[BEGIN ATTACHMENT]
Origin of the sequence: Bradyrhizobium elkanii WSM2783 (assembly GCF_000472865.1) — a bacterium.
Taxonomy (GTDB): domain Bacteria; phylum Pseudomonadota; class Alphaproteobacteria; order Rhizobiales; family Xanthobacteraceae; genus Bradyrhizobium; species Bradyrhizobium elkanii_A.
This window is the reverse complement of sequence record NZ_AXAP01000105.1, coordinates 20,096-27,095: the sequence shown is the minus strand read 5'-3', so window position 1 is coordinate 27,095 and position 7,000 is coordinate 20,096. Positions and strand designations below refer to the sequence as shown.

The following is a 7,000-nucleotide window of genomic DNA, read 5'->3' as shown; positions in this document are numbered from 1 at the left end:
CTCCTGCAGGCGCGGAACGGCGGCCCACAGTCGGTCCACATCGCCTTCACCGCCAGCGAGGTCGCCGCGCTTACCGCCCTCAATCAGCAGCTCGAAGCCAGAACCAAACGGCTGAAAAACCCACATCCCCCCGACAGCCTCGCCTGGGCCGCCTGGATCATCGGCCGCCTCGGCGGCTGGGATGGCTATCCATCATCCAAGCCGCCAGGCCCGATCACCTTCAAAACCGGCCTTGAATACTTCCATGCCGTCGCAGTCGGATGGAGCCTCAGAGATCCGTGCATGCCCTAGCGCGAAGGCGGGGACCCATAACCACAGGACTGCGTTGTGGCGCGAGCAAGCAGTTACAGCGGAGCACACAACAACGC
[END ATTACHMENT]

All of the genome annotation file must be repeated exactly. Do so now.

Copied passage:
Origin of the sequence: Bradyrhizobium elkanii WSM2783 (assembly GCF_000472865.1) — a bacterium.
Taxonomy (GTDB): domain Bacteria; phylum Pseudomonadota; class Alphaproteobacteria; order Rhizobiales; family Xanthobacteraceae; genus Bradyrhizobium; species Bradyrhizobium elkanii_A.
This window is the reverse complement of sequence record NZ_AXAP01000105.1, coordinates 20,096-27,095: the sequence shown is the minus strand read 5'-3', so window position 1 is coordinate 27,095 and position 7,000 is coordinate 20,096. Positions and strand designations below refer to the sequence as shown.

The following is a 7,000-nucleotide window of genomic DNA, read 5'->3' as shown; positions in this document are numbered from 1 at the left end:
CTCCTGCAGGCGCGGAACGGCGGCCCACAGTCGGTCCACATCGCCTTCACCGCCAGCGAGGTCGCCGCGCTTACCGCCCTCAATCAGCAGCTCGAAGCCAGAACCAAACGGCTGAAAAACCCACATCCCCCCGACAGCCTCGCCTGGGCCGCCTGGATCATCGGCCGCCTCGGCGGCTGGGATGGCTATCCATCATCCAAGCCGCCAGGCCCGATCACCTTCAAAACCGGCCTTGAATACTTCCATGCCGTCGCAGTCGGATGGAGCCTCAGAGATCCGTGCATGCCCTAGCGCGAAGGCGGGGACCCATAACCACAGGACTGCGTTGTGGCGCGAGCAAGCAGTTACAGCGGAGCACACAACAACGC